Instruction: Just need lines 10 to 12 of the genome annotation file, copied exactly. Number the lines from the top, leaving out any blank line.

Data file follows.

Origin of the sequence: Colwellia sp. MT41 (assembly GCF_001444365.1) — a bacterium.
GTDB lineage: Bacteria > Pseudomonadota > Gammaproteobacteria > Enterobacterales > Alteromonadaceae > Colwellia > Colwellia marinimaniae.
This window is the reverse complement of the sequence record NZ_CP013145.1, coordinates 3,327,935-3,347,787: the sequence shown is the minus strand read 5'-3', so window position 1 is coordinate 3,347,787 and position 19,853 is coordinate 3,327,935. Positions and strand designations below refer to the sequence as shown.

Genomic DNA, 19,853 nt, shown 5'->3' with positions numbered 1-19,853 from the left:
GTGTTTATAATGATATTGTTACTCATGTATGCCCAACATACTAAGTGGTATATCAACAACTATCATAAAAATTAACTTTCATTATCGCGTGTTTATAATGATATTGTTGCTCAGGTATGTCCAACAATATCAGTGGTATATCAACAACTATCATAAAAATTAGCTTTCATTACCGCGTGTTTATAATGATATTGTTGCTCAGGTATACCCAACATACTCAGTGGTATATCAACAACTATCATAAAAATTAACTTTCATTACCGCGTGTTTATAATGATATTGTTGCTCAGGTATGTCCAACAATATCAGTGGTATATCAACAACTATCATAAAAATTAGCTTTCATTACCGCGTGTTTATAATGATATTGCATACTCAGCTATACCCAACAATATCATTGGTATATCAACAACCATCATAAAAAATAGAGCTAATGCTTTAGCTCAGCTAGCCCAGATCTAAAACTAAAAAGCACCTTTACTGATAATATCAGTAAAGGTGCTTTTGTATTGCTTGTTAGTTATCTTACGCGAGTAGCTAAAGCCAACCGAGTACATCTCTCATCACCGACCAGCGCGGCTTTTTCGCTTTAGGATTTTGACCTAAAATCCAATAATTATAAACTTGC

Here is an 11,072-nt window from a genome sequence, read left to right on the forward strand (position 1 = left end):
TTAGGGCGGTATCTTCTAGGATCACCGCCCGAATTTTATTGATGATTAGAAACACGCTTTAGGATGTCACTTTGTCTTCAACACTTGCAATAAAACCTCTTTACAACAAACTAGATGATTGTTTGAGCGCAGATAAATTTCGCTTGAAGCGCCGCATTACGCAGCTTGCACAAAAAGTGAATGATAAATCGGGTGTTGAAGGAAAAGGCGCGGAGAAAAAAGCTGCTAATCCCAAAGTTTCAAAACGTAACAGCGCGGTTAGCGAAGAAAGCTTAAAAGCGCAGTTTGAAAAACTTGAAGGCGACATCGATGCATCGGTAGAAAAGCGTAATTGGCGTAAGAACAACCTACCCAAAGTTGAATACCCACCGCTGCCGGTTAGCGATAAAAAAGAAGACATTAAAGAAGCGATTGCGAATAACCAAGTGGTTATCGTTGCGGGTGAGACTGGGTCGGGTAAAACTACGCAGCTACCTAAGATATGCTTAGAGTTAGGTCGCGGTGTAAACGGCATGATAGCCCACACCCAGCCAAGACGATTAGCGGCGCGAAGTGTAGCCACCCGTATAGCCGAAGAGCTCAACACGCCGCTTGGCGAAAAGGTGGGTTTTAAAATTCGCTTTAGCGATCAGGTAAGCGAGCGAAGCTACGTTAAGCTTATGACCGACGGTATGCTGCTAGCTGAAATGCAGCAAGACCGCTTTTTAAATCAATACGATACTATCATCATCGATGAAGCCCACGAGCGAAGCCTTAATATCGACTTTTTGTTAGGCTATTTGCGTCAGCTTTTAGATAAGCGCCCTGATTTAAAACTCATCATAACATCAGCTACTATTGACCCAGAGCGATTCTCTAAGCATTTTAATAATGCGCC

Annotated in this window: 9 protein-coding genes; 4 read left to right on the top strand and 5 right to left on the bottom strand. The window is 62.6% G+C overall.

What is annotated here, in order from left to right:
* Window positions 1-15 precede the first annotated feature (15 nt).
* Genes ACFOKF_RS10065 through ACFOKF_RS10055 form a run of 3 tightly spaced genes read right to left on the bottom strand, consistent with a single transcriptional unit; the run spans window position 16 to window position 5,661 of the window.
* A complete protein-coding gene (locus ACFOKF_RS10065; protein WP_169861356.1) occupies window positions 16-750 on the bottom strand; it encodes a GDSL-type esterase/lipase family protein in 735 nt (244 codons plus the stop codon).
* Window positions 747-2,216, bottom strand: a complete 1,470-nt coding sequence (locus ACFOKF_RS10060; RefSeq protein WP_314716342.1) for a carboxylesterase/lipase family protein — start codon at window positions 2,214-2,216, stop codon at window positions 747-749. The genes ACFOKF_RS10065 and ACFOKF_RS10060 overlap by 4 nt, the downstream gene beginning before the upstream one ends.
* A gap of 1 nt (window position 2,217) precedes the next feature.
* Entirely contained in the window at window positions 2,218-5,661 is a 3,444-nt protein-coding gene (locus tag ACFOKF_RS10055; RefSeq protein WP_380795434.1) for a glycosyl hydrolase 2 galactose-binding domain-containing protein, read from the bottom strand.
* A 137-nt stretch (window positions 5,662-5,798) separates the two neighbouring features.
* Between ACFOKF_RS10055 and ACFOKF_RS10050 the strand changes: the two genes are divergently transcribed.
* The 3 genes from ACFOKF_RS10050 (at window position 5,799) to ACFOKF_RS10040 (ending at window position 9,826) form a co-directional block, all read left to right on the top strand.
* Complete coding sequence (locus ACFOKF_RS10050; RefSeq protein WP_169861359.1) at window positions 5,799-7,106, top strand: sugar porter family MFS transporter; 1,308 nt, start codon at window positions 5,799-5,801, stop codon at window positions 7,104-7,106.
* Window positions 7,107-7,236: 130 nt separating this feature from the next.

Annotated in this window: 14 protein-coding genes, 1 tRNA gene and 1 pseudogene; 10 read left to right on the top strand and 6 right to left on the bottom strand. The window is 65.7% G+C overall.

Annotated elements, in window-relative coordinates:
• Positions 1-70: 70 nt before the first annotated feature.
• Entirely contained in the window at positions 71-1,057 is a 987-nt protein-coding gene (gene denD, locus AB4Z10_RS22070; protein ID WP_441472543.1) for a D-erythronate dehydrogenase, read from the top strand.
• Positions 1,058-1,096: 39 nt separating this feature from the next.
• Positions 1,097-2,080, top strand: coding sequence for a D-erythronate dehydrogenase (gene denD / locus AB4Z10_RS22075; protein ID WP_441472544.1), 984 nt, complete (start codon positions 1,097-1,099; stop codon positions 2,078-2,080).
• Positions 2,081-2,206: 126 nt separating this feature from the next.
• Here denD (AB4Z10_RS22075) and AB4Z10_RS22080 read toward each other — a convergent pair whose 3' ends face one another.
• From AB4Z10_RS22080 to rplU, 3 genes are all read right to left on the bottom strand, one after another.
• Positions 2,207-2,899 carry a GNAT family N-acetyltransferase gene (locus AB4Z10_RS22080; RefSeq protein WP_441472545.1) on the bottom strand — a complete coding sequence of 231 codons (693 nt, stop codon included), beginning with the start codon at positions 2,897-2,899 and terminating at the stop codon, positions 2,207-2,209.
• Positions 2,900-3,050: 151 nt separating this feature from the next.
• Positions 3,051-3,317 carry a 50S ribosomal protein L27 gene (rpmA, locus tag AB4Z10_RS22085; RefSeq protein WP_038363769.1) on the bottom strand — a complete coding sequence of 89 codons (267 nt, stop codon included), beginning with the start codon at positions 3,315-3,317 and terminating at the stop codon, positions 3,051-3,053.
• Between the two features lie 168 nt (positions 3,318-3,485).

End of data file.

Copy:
* Window positions 1-15 precede the first annotated feature (15 nt).
* Genes ACFOKF_RS10065 through ACFOKF_RS10055 form a run of 3 tightly spaced genes read right to left on the bottom strand, consistent with a single transcriptional unit; the run spans window position 16 to window position 5,661 of the window.
* A complete protein-coding gene (locus ACFOKF_RS10065; protein WP_169861356.1) occupies window positions 16-750 on the bottom strand; it encodes a GDSL-type esterase/lipase family protein in 735 nt (244 codons plus the stop codon).